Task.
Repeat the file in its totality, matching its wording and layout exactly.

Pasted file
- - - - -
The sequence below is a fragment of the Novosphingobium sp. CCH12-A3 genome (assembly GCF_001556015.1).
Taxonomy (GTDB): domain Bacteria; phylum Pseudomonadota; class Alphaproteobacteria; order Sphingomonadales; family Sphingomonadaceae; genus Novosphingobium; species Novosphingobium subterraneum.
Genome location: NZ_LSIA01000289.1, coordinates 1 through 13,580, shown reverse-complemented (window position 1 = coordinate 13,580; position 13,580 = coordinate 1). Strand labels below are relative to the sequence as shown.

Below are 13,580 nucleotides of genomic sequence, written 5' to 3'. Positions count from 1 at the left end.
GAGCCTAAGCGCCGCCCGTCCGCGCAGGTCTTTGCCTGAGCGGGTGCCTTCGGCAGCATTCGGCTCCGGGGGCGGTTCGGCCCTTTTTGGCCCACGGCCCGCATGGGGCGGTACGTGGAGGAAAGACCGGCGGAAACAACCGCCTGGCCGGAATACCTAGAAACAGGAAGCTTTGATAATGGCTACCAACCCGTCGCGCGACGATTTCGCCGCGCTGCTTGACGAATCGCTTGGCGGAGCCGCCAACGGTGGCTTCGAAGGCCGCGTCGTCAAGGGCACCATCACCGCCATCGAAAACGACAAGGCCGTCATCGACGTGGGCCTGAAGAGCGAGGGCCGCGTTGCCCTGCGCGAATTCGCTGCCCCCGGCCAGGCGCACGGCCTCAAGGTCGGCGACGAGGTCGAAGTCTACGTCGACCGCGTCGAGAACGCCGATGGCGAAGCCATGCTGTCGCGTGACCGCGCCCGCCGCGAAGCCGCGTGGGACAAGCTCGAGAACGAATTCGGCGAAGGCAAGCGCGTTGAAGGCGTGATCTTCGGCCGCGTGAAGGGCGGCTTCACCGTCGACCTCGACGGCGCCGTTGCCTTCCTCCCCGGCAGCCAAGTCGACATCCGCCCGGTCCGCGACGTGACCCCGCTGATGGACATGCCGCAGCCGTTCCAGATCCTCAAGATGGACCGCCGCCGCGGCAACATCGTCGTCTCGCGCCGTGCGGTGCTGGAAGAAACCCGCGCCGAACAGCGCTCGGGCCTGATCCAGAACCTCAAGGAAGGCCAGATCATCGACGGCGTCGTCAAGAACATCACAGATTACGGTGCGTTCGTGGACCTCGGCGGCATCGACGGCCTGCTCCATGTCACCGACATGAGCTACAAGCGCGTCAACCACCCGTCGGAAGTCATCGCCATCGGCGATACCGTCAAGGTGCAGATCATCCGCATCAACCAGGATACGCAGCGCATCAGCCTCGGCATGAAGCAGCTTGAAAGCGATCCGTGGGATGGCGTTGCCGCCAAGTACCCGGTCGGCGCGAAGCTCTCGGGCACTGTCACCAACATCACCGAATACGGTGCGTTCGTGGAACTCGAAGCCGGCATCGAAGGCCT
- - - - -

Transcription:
The sequence below is a fragment of the Novosphingobium sp. CCH12-A3 genome (assembly GCF_001556015.1).
Taxonomy (GTDB): domain Bacteria; phylum Pseudomonadota; class Alphaproteobacteria; order Sphingomonadales; family Sphingomonadaceae; genus Novosphingobium; species Novosphingobium subterraneum.
Genome location: NZ_LSIA01000289.1, coordinates 1 through 13,580, shown reverse-complemented (window position 1 = coordinate 13,580; position 13,580 = coordinate 1). Strand labels below are relative to the sequence as shown.

Below are 13,580 nucleotides of genomic sequence, written 5' to 3'. Positions count from 1 at the left end.
GAGCCTAAGCGCCGCCCGTCCGCGCAGGTCTTTGCCTGAGCGGGTGCCTTCGGCAGCATTCGGCTCCGGGGGCGGTTCGGCCCTTTTTGGCCCACGGCCCGCATGGGGCGGTACGTGGAGGAAAGACCGGCGGAAACAACCGCCTGGCCGGAATACCTAGAAACAGGAAGCTTTGATAATGGCTACCAACCCGTCGCGCGACGATTTCGCCGCGCTGCTTGACGAATCGCTTGGCGGAGCCGCCAACGGTGGCTTCGAAGGCCGCGTCGTCAAGGGCACCATCACCGCCATCGAAAACGACAAGGCCGTCATCGACGTGGGCCTGAAGAGCGAGGGCCGCGTTGCCCTGCGCGAATTCGCTGCCCCCGGCCAGGCGCACGGCCTCAAGGTCGGCGACGAGGTCGAAGTCTACGTCGACCGCGTCGAGAACGCCGATGGCGAAGCCATGCTGTCGCGTGACCGCGCCCGCCGCGAAGCCGCGTGGGACAAGCTCGAGAACGAATTCGGCGAAGGCAAGCGCGTTGAAGGCGTGATCTTCGGCCGCGTGAAGGGCGGCTTCACCGTCGACCTCGACGGCGCCGTTGCCTTCCTCCCCGGCAGCCAAGTCGACATCCGCCCGGTCCGCGACGTGACCCCGCTGATGGACATGCCGCAGCCGTTCCAGATCCTCAAGATGGACCGCCGCCGCGGCAACATCGTCGTCTCGCGCCGTGCGGTGCTGGAAGAAACCCGCGCCGAACAGCGCTCGGGCCTGATCCAGAACCTCAAGGAAGGCCAGATCATCGACGGCGTCGTCAAGAACATCACAGATTACGGTGCGTTCGTGGACCTCGGCGGCATCGACGGCCTGCTCCATGTCACCGACATGAGCTACAAGCGCGTCAACCACCCGTCGGAAGTCATCGCCATCGGCGATACCGTCAAGGTGCAGATCATCCGCATCAACCAGGATACGCAGCGCATCAGCCTCGGCATGAAGCAGCTTGAAAGCGATCCGTGGGATGGCGTTGCCGCCAAGTACCCGGTCGGCGCGAAGCTCTCGGGCACTGTCACCAACATCACCGAATACGGTGCGTTCGTGGAACTCGAAGCCGGCATCGAAGGCCT